I studied professional music performance at the Academy of Contemporary Music (ACM) In Surrey, England back in 2014.
I was 18 years old with a head full of dreams and a heart full of passion, hoping that one day I would work as a professional musician in one of the toughest industries there are.
Which has been getting tougher ever since 2020!! But I still have high hopes for the future.
I was a fairly good guitarist, mainly playing in rock and blues cover bands around my local town, staying very much in my comfort zone. When I auditioned for my place at ACM, I was confident since the piece was a rock/blues guitar solo with techniques that I was very familiar with.
There was also an improvisational part of the audition which was based around the pentatonic minor scale, so no issues there. My first experience of music school was actually at a house party that myself and my housemates threw, long before any classes had begun. We invited a lot of people who were due to start the course the same year that we did, and I was instantly feeling ashamed of my own ability.
We were jamming, and the level of musicianship that some players were showing was way beyond anything that I was familiar with. This one guy, who was also a guitarist started playing ‘Waves’ by Guthrie Govan, which if you don’t know is an extremely complex guitar composition.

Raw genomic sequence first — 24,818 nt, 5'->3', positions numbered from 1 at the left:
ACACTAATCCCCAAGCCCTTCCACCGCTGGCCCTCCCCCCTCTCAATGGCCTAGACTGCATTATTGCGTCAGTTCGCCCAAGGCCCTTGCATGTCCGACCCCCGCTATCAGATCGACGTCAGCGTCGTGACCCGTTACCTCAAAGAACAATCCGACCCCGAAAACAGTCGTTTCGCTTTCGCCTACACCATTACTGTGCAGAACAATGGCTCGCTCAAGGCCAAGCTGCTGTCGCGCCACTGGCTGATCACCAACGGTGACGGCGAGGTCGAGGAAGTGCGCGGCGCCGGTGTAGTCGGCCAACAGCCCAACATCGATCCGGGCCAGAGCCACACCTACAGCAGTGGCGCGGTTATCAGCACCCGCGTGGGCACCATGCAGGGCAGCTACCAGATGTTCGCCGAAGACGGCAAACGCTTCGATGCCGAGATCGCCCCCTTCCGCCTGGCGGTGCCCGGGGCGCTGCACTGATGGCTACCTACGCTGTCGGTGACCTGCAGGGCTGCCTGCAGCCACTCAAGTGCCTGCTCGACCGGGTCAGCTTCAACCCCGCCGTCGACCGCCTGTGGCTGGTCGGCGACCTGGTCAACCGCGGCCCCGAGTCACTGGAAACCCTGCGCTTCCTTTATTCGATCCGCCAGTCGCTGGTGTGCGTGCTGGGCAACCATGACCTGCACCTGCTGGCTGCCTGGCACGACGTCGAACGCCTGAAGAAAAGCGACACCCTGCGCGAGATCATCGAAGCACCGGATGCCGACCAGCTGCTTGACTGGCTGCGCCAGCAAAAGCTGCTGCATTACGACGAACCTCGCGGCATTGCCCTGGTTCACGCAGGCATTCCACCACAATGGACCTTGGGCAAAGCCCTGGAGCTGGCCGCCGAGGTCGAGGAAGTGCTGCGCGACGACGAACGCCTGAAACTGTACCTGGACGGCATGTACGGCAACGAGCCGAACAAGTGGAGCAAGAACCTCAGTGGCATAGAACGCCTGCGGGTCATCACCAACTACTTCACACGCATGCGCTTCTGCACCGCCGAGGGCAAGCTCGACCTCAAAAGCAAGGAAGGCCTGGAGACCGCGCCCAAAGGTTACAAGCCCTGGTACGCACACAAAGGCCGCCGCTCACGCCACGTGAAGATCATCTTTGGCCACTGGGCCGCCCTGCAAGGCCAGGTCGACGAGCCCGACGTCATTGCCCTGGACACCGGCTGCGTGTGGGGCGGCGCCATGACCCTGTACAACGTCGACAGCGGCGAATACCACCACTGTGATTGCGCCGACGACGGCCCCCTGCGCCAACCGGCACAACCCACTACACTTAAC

There I was recycling old blues riffs and relying on the pentatonic minor scale to get me through, I was definitely feeling anxious for my first class.
The Jamming experience
Having had the jamming experience go less than ideally. It didn’t dampen my enthusiasm though, and I was ready to get learning.
So, the first day of class arrived and it was a lesson called ‘professional musicianship’, which was basically just a group guitar lesson where we go over different techniques and have the chance to perform them. I was sat there like everyone else with my guitar and my music stand, attempting to comprehend what the tutor was talking about whilst staring blankly at a sheet of music.
My skills were brutally exposed when I got up to perform for the first time, barely being able to keep up with the level of ability that everyone else in the class was displaying. At that point, I knew that if I wanted to pass this course, I’m going to have to practice, and I mean practice a lot.
I think having that first few brutal experience actually just drove to get better quicker!
Read Part 2 to find out what happens next in my journey in a music school.